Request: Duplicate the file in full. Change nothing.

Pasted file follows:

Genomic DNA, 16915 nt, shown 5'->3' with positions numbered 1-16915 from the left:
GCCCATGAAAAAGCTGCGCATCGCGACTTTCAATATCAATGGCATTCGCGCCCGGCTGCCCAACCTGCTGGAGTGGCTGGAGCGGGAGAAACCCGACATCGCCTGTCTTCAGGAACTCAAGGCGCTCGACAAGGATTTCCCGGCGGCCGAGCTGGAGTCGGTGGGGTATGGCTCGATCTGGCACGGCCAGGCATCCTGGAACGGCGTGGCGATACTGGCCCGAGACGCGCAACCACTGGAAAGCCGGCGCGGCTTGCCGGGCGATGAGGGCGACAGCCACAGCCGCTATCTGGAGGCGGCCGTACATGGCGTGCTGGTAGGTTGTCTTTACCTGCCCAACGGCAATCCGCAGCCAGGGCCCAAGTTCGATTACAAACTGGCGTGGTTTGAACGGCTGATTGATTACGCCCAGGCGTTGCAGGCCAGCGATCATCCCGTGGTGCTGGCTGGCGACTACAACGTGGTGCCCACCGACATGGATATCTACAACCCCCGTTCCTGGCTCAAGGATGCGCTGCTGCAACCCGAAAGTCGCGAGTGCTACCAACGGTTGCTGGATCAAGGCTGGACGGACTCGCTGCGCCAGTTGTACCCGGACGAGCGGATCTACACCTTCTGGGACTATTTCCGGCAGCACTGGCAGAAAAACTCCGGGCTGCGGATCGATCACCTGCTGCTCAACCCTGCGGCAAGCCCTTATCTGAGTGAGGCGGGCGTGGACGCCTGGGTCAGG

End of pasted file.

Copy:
Genomic DNA, 16915 nt, shown 5'->3' with positions numbered 1-16915 from the left:
GCCCATGAAAAAGCTGCGCATCGCGACTTTCAATATCAATGGCATTCGCGCCCGGCTGCCCAACCTGCTGGAGTGGCTGGAGCGGGAGAAACCCGACATCGCCTGTCTTCAGGAACTCAAGGCGCTCGACAAGGATTTCCCGGCGGCCGAGCTGGAGTCGGTGGGGTATGGCTCGATCTGGCACGGCCAGGCATCCTGGAACGGCGTGGCGATACTGGCCCGAGACGCGCAACCACTGGAAAGCCGGCGCGGCTTGCCGGGCGATGAGGGCGACAGCCACAGCCGCTATCTGGAGGCGGCCGTACATGGCGTGCTGGTAGGTTGTCTTTACCTGCCCAACGGCAATCCGCAGCCAGGGCCCAAGTTCGATTACAAACTGGCGTGGTTTGAACGGCTGATTGATTACGCCCAGGCGTTGCAGGCCAGCGATCATCCCGTGGTGCTGGCTGGCGACTACAACGTGGTGCCCACCGACATGGATATCTACAACCCCCGTTCCTGGCTCAAGGATGCGCTGCTGCAACCCGAAAGTCGCGAGTGCTACCAACGGTTGCTGGATCAAGGCTGGACGGACTCGCTGCGCCAGTTGTACCCGGACGAGCGGATCTACACCTTCTGGGACTATTTCCGGCAGCACTGGCAGAAAAACTCCGGGCTGCGGATCGATCACCTGCTGCTCAACCCTGCGGCAAGCCCTTATCTGAGTGAGGCGGGCGTGGACGCCTGGGTCAGG